Pets

Pets are Family Too!
Make arrangements for your pets as part of your household disaster planning. If you must evacuate your home, it's always best to take your pets with you. If, as a last resort, you have to leave your pets behind, make sure you have a plan to ensure their care.

For health and space reasons, pets are not allowed in public emergency shelters. However, in most states, trained guide dogs for persons with disabilities will be allowed to stay in emergency shelters with their owners.

Tips for Preparing for a Disaster with a Pet
Here are some special tips for dealing with your pets in an emergency or disaster.
  • Contact your local animal shelter, humane society, veterinarian or emergency management office for information on caring for pets in an emergency. Find out if there will be any shelters set-up to take pets in an emergency.
  • Decide on safe locations in your house where you could leave your pet in an emergency. Set up 2 separate locations if you have cats and dogs. Avoid choosing rooms with hazards such as windows, hanging plants or pictures in large frames. Consider areas that are easy to clean such as bathrooms or utility rooms.
  • Buy a pet carrier that allows your pet to stand up and turn around inside. Train your pet to become comfortable with the carrier.
  • If your pet is on medication or a special diet, find out from your veterinarian what you should do in case you should have to leave it alone for several days. Try to get an extra supply of medications.
  • Make sure your pet has a properly fitted collar that includes the current license and rabies tags. If your dog normally wears a chain link "choker" collar, have a leather or nylon collar available if you have to leave him alone for several days.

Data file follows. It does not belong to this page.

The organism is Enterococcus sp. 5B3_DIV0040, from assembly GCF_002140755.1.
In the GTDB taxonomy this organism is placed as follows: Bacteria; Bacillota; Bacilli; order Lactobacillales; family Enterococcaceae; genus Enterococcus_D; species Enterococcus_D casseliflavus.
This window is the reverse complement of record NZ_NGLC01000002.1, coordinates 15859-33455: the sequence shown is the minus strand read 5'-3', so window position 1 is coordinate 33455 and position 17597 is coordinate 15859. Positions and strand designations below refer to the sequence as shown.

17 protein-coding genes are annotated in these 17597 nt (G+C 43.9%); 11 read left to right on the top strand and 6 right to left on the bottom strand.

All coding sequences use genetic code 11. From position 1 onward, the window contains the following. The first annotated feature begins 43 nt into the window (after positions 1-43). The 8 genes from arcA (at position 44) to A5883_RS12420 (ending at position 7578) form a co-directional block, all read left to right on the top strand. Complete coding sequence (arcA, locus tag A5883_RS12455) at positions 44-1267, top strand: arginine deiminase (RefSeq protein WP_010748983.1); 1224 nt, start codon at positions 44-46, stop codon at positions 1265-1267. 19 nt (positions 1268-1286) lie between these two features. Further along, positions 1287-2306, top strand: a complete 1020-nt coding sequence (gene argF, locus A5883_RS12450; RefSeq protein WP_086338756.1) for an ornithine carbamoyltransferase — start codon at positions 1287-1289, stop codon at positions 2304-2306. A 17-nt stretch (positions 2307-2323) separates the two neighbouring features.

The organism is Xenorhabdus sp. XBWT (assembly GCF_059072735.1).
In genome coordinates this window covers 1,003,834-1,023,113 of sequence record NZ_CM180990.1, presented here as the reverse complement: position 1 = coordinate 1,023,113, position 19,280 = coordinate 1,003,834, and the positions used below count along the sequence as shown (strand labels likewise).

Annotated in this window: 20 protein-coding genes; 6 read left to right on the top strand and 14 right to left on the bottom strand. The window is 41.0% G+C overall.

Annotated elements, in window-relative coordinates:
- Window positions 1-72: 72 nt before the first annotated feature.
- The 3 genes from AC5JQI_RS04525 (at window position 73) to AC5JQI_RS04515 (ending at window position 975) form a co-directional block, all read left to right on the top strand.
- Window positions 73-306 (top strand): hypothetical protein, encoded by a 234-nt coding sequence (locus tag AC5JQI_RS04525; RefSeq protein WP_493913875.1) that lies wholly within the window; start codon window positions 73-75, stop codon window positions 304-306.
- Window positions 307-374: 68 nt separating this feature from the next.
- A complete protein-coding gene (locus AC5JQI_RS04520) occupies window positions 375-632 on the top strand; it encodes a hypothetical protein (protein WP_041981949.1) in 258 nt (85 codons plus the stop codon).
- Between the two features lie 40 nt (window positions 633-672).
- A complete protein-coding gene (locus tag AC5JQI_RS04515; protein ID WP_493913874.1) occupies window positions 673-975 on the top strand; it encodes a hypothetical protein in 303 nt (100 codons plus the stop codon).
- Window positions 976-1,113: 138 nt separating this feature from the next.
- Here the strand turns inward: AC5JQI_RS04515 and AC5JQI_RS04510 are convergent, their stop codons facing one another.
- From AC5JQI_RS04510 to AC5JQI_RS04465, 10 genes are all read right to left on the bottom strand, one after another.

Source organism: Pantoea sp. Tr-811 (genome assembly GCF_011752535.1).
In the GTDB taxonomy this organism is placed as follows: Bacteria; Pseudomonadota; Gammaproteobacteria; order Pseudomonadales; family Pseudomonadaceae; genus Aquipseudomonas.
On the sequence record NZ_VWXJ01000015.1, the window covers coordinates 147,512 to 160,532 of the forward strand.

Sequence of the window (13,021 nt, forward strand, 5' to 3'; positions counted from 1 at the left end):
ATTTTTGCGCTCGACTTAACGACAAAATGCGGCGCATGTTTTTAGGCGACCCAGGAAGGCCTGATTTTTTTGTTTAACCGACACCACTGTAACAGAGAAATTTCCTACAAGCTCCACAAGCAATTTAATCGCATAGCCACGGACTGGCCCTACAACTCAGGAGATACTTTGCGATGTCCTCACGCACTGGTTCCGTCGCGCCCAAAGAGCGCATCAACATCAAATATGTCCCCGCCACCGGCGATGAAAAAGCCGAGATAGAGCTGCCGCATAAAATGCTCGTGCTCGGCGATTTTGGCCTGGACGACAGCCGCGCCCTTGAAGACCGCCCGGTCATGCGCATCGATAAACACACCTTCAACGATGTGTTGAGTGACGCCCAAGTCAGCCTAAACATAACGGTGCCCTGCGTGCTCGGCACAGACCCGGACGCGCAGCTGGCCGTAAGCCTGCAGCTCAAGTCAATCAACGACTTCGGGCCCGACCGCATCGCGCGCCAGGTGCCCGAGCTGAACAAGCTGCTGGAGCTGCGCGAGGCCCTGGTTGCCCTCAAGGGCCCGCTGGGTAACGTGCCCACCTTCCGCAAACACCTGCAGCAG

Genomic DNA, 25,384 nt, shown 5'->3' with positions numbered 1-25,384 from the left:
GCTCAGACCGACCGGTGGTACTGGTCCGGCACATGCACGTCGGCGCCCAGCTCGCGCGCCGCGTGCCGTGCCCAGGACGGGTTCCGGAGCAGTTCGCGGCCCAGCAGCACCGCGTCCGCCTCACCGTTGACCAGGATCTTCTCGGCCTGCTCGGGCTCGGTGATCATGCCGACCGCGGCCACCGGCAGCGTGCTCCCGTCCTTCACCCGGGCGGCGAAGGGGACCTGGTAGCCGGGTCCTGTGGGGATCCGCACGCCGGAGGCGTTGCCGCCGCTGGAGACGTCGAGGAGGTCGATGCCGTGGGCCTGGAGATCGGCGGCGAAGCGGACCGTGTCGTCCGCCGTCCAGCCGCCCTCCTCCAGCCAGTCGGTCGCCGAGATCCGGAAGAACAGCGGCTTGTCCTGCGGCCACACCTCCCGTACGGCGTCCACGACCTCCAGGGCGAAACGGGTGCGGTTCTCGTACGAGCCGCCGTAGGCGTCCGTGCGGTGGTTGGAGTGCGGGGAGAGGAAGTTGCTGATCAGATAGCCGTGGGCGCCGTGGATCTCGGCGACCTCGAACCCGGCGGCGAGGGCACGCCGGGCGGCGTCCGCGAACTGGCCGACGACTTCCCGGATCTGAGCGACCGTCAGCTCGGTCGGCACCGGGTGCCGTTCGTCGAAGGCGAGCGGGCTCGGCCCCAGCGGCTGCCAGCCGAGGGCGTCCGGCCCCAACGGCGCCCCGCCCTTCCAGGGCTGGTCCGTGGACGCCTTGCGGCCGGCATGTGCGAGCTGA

• Keep your pet's shots current and know where the records are. Most kennels require proof of current rabies and distemper vaccinations before accepting a pet.
  • Contact motels and hotels in communities outside of your area and find out if they will accept pets in an emergency.
  • When assembling emergency supplies for the household, include items for the pets.
  • When an emergency or disaster appears imminent bring your pets inside immediately. Animals have instincts about severe weather changes and will often isolate themselves if they are afraid. Bringing them inside early can stop them from running away. Never leave your pet outside or tied up during a storm.
  • If after a disaster you have to leave town, take your pet with you. Pets are unlikely to survive on their own.
  • Birds must eat daily to survive. In an emergency, you may have to leave your birds behind. Talk with your veterinarian or local pet store about special food dispensers that regulate the amount of food a bird is given. Make sure the bird is caged and the cage is covered by a thin cloth or sheet to provide security and filtered light.
  • The behavior of your pet may change after an emergency or disaster. Normally quiet and friendly pets may become aggressive or defensive. Watch animals closely.
  • In the first few days after a disaster, leash your pets when they go outside. Familiar scents and landmarks may be altered and your pet may become confused and lost.